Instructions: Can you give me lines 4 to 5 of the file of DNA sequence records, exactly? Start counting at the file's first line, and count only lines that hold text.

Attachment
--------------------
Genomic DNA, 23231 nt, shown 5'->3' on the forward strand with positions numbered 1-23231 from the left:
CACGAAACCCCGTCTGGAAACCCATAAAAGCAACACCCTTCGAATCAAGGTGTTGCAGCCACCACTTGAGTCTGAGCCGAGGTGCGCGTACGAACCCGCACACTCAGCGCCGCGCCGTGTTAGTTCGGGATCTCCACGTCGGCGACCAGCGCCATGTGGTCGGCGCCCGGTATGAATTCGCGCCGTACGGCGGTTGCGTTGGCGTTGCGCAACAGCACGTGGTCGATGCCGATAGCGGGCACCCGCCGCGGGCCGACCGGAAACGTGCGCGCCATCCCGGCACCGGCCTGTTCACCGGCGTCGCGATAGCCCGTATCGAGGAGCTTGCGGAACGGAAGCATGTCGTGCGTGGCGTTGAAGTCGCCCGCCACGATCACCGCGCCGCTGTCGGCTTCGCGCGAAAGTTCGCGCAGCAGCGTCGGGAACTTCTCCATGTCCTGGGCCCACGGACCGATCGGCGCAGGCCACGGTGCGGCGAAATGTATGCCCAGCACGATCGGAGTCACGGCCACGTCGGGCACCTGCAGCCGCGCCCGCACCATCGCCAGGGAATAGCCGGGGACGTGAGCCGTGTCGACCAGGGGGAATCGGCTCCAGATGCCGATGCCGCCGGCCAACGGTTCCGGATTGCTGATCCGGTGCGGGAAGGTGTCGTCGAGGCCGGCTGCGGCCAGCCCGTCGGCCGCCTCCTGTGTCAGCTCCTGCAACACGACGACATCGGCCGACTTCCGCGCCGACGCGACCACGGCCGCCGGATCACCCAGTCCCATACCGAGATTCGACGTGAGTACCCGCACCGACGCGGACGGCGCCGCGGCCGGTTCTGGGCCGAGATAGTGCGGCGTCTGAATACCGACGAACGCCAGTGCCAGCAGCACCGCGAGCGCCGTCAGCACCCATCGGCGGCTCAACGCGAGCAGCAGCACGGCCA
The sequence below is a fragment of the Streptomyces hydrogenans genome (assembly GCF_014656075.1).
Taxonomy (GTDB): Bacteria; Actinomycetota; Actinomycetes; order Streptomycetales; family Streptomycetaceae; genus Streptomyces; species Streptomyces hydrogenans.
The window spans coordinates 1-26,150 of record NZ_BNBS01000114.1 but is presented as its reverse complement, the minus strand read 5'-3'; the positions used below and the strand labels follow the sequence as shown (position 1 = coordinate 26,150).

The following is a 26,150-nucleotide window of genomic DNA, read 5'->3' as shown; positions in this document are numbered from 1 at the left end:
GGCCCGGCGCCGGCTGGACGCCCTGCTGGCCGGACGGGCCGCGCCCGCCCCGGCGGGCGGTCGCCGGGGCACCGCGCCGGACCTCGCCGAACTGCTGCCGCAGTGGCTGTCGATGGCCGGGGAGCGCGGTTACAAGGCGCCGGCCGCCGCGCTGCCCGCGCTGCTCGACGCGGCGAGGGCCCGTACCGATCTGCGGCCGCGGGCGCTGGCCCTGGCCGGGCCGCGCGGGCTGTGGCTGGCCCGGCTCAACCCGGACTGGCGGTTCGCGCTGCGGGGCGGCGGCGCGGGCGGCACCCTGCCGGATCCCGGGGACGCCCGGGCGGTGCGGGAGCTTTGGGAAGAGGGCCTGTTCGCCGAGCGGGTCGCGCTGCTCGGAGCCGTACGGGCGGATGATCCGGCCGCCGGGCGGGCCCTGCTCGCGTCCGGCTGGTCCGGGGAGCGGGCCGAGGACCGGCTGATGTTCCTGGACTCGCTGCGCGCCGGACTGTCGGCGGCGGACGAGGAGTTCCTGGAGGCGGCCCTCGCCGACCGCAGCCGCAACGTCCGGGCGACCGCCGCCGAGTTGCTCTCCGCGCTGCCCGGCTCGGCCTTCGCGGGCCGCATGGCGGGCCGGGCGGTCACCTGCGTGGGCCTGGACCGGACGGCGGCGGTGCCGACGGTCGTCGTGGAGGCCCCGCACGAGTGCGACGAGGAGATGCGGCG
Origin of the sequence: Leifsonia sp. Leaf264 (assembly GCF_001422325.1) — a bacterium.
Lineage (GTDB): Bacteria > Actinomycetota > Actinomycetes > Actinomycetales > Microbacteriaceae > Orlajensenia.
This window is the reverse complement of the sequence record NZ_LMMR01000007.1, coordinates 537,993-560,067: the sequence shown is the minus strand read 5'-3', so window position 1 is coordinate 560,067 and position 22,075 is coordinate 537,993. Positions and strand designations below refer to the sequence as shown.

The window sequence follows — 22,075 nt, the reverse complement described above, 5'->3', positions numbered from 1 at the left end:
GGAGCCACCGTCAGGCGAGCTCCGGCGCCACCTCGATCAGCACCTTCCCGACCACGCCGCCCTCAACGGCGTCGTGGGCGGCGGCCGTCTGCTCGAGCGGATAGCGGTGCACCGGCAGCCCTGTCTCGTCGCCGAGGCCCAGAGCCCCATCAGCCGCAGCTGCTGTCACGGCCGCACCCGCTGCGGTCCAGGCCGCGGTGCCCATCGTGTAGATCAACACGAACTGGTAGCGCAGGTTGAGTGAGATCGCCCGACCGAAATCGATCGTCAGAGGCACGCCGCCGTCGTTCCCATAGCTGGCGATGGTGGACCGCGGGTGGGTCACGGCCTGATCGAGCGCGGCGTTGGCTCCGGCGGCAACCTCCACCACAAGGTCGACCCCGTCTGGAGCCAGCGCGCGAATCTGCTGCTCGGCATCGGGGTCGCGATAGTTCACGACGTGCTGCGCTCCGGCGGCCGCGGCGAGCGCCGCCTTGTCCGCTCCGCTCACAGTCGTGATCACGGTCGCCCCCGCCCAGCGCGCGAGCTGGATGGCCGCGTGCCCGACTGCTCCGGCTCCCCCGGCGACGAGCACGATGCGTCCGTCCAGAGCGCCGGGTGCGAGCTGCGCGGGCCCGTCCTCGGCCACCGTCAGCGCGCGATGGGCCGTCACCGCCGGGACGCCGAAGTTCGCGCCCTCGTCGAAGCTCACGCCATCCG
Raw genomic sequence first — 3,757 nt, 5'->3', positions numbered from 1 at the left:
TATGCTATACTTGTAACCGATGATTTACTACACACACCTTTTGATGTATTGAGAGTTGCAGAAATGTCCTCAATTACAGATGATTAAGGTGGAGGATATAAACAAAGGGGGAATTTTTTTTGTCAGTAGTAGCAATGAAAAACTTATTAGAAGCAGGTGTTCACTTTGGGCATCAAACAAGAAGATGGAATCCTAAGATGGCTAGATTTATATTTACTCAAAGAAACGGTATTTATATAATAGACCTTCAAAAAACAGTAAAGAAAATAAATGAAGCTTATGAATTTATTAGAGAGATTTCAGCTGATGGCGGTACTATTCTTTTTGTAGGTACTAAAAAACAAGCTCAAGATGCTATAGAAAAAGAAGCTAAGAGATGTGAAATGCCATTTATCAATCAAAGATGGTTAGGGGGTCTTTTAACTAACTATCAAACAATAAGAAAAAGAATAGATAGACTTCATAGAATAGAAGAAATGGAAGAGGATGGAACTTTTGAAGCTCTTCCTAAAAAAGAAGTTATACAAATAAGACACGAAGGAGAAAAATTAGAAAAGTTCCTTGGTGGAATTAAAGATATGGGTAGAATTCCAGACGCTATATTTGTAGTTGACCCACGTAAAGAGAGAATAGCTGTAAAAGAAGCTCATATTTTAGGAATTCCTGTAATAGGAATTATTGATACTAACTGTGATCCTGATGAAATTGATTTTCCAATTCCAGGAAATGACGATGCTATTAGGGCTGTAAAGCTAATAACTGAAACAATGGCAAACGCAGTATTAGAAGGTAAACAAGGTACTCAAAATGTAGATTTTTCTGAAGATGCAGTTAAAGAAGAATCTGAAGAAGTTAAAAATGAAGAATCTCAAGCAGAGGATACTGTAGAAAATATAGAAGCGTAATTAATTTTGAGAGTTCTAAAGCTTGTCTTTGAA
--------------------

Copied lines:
Taxonomy (GTDB): Bacteria; Actinomycetota; Actinomycetes; order Streptomycetales; family Streptomycetaceae; genus Streptomyces; species Streptomyces hydrogenans.
The window spans coordinates 1-26,150 of record NZ_BNBS01000114.1 but is presented as its reverse complement, the minus strand read 5'-3'; the positions used below and the strand labels follow the sequence as shown (position 1 = coordinate 26,150).